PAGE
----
Get the Dirt Out of Your Indoor Air...and Save Money!
If your house is like most in America, you and your family pile up a lot of dirt during your day-to-day lives. As temperatures and humidity rise and fall over the year, the amount of dust, dirt and other pollutants in your home can increase.
Although modern homes are built to decrease air “leaks” to create an airtight environment and improve energy efficiency, this limits outdoor air from entering and freshening up home. Just by living normally, your family is creating a great deal of air pollutants, such as dust, pet hair, and chemicals from hairspray, cleaning products and cooking oils. With nowhere else to go, these pollutants enter the HVAC system and are spread throughout your house several times a day. As time goes on, this causes a buildup of dirt in your home’s ductwork.
How it affects your health
The dirt that is found in your ducts could cause serious problems for your family and friends with asthma and allergies. Many of these indoor air pollutants can also lead to irritated eyes, nose and throat, as well as headaches, dizziness and fatigue.
Your heating and cooling system acts as the lungs of your home, taking air in and breathing it back out through the air vents. When a system is working properly, it protects you from the pollution and dirt in the air. A good rule of thumb to keep in mind: if your ducts look dirty, they probably are and should be inspected by a NADCA certified HVAC professional.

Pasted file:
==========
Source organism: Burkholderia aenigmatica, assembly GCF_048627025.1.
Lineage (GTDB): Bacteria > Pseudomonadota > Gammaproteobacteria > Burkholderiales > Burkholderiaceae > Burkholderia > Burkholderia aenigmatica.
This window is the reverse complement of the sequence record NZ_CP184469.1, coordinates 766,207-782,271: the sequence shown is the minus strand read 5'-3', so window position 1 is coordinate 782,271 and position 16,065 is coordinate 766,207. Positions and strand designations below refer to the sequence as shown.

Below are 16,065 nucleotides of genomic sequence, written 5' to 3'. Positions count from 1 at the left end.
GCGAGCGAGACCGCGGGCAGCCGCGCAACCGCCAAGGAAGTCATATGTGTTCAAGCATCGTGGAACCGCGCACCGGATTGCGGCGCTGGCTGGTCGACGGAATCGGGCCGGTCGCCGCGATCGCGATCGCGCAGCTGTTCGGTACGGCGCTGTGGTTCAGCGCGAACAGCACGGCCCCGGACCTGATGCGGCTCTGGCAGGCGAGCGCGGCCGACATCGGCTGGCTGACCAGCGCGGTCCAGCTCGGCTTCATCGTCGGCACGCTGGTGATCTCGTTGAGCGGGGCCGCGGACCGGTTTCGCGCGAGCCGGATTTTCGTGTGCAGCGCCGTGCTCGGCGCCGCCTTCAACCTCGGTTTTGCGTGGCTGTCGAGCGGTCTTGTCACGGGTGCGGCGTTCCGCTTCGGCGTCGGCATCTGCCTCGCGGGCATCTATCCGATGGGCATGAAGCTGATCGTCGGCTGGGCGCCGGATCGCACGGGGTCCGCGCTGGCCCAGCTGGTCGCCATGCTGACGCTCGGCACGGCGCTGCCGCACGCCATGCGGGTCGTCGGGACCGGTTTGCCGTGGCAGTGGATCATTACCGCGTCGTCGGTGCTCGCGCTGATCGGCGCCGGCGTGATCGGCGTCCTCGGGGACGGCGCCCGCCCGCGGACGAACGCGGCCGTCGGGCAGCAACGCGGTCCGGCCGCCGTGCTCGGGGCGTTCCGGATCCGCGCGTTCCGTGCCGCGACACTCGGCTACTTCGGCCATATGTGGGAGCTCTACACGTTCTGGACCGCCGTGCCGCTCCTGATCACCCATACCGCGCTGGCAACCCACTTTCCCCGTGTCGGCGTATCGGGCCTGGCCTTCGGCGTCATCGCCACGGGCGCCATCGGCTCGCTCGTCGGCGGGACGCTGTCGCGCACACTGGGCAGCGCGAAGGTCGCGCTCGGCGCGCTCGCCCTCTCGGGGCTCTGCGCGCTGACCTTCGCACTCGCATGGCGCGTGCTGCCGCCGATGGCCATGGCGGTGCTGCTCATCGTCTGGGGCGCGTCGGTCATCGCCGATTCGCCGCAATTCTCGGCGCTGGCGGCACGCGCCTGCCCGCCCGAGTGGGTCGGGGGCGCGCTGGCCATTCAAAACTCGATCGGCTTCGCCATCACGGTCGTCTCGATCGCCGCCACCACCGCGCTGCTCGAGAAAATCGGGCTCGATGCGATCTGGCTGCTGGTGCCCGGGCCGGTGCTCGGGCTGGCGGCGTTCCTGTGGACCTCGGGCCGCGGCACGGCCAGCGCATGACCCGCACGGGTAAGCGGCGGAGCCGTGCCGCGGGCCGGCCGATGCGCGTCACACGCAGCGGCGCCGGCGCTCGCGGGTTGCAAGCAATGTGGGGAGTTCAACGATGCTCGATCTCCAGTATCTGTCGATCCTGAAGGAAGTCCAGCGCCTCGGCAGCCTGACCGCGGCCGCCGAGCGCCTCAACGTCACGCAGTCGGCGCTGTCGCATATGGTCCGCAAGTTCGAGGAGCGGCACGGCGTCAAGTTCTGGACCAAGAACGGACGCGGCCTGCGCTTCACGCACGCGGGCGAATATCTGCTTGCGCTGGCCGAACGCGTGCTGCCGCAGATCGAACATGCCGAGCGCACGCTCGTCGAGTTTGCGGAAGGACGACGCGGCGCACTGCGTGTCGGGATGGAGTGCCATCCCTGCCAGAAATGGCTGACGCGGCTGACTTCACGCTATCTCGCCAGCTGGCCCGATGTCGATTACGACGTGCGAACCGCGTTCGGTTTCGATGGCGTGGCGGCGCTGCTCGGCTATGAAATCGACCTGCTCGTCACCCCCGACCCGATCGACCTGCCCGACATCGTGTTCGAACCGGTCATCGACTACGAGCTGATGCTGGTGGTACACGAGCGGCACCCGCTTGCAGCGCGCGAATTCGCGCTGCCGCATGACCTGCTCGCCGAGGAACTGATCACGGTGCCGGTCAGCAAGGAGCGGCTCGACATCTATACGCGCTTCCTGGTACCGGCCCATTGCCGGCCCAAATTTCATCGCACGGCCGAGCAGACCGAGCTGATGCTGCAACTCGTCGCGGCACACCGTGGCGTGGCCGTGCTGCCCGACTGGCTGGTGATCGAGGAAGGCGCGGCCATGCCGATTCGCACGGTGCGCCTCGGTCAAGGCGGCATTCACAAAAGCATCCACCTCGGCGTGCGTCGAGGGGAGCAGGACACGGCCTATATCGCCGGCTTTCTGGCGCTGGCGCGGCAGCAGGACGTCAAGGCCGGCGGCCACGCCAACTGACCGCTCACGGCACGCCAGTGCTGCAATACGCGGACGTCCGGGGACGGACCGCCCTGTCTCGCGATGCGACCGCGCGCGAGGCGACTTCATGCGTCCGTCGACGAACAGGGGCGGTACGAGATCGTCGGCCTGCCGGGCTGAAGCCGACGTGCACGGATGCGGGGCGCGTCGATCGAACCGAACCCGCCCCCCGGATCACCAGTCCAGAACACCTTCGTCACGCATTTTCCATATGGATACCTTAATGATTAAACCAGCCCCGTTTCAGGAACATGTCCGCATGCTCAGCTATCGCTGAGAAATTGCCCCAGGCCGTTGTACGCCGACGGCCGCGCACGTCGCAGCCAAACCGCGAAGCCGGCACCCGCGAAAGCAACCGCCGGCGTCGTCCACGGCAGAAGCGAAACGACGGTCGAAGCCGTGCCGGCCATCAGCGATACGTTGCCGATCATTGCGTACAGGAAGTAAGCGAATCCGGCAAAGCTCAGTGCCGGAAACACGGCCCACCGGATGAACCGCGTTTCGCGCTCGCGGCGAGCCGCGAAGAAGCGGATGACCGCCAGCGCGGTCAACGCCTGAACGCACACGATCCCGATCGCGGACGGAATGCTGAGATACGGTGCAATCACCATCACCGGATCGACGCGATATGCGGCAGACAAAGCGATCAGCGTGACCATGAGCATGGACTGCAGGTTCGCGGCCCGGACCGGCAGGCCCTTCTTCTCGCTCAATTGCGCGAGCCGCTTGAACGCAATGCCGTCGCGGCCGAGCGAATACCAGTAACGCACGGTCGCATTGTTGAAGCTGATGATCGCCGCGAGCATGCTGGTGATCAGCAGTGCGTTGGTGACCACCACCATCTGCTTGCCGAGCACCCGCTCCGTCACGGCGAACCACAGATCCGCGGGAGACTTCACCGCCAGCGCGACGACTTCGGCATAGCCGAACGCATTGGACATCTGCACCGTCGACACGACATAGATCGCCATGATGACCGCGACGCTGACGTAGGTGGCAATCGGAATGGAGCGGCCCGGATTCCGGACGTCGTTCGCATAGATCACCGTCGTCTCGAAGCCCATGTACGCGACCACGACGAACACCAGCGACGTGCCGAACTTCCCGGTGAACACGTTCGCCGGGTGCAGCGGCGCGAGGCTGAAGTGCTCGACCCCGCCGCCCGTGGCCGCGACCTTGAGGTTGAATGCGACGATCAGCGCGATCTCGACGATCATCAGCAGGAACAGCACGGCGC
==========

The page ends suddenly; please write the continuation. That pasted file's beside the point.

How it affects your wallet
In addition to improving your indoor air quality, clean air ducts can save you money. According to the U.S. Department of Energy, 20 to 40 percent of the energy used for heating or cooling a home is wasted. The buildup of dust and dirt in your system causes it to work harder and wear out sooner. Even with the use of filters, these systems can still get dirty through normal everyday use.
Who can help?
Start by finding a local NADCA member company. NADCA makes it easy with the find a professional directory, which allows you to search by zip code to locate a company in your area. Members have invested time and resources into specialized training and education, possess general liability insurance, and follow ACR, the NADCA Standard for the Assessment, Cleaning and Restoration of HVAC systems.